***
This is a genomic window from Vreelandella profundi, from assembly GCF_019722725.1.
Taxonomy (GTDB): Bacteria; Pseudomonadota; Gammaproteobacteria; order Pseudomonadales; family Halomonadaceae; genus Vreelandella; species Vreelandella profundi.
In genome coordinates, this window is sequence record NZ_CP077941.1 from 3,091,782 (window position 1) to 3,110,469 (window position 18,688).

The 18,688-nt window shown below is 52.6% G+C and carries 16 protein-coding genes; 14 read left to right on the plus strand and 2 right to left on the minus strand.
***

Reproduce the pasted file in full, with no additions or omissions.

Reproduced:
This is a genomic window from Vreelandella profundi, from assembly GCF_019722725.1.
Taxonomy (GTDB): Bacteria; Pseudomonadota; Gammaproteobacteria; order Pseudomonadales; family Halomonadaceae; genus Vreelandella; species Vreelandella profundi.
In genome coordinates, this window is sequence record NZ_CP077941.1 from 3,091,782 (window position 1) to 3,110,469 (window position 18,688).

The 18,688-nt window shown below is 52.6% G+C and carries 16 protein-coding genes; 14 read left to right on the plus strand and 2 right to left on the minus strand.